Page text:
Wednesday, September 22, 2004

U.S. Seeks Cuts in Housing Aid to Urban Poor

The New York Times
September 22, 2004
U.S. Seeks Cuts in Housing Aid to Urban Poor

The Bush administration has proposed reducing the value of subsidized-housing vouchers given to poor residents in New York City next year, with even bigger cuts planned for some urban areas in New England. The proposal is based on a disputed new formula that averages higher rents in big cities with those of suburban areas, which tend to have lower costs.

The proposals could have a "significantly detrimental impact" in some areas by forcing poor families to pay hundreds of extra dollars per month in rent, according to United States Representative Christopher Shays, a Connecticut Republican. That extra burden could be too much for thousands of tenants, "potentially leaving them homeless," Mr. Shays wrote in a recent letter to the Department of Housing and Urban Development.

The changes would affect most of the 1.9 million families who participate in the Section 8 program, the government's primary housing program for the poor, including 110,000 in New York City. People in the program receive vouchers to help them rent private apartments from landlords who agree to participate.

For a four-bedroom apartment in New York City, HUD has proposed that the fair market rent be reduced from $1,504 a month to $1,286, a drop of more than 14 percent. For practical purposes, that means that a tenant must find an extra $218 to stay in that apartment, or else find something cheaper. A voucher for a three-bedroom apartment would be cut by 7 percent, with smaller cuts for smaller units.

In an interview last night, two top HUD officials - Michael Liu, assistant secretary for public and Indian housing; and Cathy M. MacFarlane, assistant secretary for public affairs - attributed the new national numbers to fresh data from the 2000 census and a new system that averages a city's rents with those of its surrounding suburbs.

Last month, however, the housing secretary, Alphonso Jackson, suggested a somewhat different rationale for the need to change the Section 8 program, which he said was growing too fast and eating away at other programs. In an Op-Ed piece in The New York Times, he wrote that the housing voucher system was broken and wedded to a fair-market-rent formula that did not reflect current conditions. Many rental markets around the nation have softened, he wrote, and vacancy rates in some areas are at their highest rate in decades.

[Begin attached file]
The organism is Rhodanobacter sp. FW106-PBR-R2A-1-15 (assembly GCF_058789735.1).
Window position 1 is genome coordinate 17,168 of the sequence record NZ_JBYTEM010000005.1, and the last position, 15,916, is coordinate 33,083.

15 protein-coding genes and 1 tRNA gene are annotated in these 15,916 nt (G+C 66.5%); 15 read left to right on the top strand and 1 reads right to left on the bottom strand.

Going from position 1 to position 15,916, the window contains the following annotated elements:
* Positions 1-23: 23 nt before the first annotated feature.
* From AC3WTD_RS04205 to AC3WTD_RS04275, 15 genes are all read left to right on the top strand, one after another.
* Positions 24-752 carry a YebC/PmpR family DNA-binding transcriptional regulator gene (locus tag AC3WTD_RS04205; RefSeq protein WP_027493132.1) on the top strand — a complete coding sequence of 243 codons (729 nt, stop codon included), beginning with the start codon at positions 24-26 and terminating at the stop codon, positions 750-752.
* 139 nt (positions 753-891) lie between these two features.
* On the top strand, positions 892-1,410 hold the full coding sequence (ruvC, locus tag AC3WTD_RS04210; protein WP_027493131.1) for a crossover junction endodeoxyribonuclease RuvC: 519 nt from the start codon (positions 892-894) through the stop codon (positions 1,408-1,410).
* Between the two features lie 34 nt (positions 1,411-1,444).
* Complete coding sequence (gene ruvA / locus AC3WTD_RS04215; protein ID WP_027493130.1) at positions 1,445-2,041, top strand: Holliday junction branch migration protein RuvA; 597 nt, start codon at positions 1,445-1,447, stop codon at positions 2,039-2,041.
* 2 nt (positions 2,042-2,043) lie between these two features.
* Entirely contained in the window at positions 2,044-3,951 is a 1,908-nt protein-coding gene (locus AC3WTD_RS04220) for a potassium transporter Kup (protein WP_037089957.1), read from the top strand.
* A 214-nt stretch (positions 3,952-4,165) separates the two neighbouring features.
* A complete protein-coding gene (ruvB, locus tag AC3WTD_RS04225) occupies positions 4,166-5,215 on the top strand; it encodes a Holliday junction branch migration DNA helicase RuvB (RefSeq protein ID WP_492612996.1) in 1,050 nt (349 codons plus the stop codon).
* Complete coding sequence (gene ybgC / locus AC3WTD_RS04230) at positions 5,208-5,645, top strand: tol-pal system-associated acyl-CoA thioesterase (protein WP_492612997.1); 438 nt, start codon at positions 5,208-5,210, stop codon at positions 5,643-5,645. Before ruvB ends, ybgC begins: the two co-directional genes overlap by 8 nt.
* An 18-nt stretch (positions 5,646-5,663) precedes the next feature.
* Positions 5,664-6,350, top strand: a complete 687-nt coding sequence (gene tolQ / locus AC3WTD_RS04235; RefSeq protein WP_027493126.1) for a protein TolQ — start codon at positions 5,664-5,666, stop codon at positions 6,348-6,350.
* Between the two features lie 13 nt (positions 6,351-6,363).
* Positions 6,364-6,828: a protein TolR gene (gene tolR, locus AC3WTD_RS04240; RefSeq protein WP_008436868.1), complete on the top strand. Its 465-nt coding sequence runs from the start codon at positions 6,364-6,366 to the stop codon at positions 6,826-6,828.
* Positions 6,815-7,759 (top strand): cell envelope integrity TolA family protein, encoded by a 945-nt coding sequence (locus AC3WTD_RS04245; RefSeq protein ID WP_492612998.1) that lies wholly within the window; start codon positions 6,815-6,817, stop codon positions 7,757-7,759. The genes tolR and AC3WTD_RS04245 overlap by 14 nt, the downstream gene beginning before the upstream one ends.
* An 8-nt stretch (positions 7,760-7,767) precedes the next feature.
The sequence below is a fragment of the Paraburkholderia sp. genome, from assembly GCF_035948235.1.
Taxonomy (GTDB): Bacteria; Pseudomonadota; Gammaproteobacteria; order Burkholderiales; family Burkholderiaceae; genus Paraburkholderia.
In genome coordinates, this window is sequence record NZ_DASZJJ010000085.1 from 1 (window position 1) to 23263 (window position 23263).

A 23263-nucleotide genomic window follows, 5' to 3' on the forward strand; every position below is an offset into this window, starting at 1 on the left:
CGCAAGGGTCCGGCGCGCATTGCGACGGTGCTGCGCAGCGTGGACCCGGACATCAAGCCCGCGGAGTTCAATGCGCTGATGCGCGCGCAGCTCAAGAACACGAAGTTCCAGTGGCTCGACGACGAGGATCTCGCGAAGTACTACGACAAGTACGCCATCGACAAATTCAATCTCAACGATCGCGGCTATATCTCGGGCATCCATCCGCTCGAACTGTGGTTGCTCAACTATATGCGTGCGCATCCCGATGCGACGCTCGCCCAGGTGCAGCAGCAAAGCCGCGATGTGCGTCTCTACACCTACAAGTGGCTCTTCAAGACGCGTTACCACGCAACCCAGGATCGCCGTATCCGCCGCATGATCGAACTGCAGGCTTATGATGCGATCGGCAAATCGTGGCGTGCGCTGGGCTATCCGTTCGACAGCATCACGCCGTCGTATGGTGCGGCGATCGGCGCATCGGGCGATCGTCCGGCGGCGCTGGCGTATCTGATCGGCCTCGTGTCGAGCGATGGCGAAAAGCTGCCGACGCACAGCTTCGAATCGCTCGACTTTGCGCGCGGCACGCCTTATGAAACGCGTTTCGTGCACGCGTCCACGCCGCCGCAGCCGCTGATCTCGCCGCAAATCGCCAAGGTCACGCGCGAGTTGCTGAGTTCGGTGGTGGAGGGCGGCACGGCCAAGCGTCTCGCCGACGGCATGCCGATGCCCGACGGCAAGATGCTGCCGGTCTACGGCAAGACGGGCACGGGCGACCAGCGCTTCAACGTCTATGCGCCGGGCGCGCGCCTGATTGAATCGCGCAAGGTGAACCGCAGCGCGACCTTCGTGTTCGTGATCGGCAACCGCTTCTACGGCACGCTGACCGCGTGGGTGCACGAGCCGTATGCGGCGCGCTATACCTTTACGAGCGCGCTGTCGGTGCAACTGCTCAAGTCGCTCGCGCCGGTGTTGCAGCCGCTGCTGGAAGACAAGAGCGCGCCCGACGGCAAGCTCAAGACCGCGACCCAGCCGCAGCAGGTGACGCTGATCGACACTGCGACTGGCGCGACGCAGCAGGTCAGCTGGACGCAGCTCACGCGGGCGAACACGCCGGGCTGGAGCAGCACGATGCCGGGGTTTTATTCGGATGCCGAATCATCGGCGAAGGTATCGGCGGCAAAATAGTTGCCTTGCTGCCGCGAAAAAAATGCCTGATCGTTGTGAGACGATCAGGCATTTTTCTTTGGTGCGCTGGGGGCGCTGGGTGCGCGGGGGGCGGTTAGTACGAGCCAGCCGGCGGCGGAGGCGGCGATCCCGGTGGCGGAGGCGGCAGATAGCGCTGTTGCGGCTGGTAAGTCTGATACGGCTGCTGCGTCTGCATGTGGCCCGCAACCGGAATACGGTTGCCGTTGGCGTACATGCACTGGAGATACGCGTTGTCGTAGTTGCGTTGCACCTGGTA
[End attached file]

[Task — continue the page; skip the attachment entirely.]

Those trends, however, are not reflected uniformly around the nation, and particularly not in the New York area.

The new proposal, for example, concludes that fair market rents in two fast-growing cities, Las Vegas and Houston, should increase up to 11 and 7 percent, respectively, while rents in two New England cities, Boston and New Haven, should drop as much as 27 and 21 percent for large apartments. And yet, the proposal also suggests that the figure in New York should fall by almost 15 percent for big apartments, even though local data indicate that housing prices are climbing steadily.

Fair market rents function as the statistical benchmark for many housing programs, most prominently Section 8. As such, the dispute over the new formula represents the latest chapter of an escalating struggle over Section 8, which the Bush administration has declared is too expensive.

"Like hurricanes in the Atlantic, assaults on the housing voucher program by the Bush administration have been unrelenting," wrote Sheila Crowley, president of the National Low Income Housing Coalition, in the group's most recent weekly newsletter to its 5,000 members. "Any program will break apart if battered hard and often enough. If the program can be so destabilized that landlords, lenders and developers will give up on it, it will much easier to cut down."

The fair market rent issue is the latest of several proposed cuts in federal programs that would disproportionately affect New York and the Northeast, including an overall cut to the Section 8 budget - later restored for New York City - and a new financing system for public housing developments.

The rent drop in New York also echoes the projected drop in Medicare payments to the city's hospitals, under new national boundaries drawn up by the White House Office of Management and Budget, and recommended for all federal agencies. Those new boundaries would add Bergen, Passaic and Hudson Counties, where costs are lower, to New York City, where costs are higher, thereby lowering the city's average portion.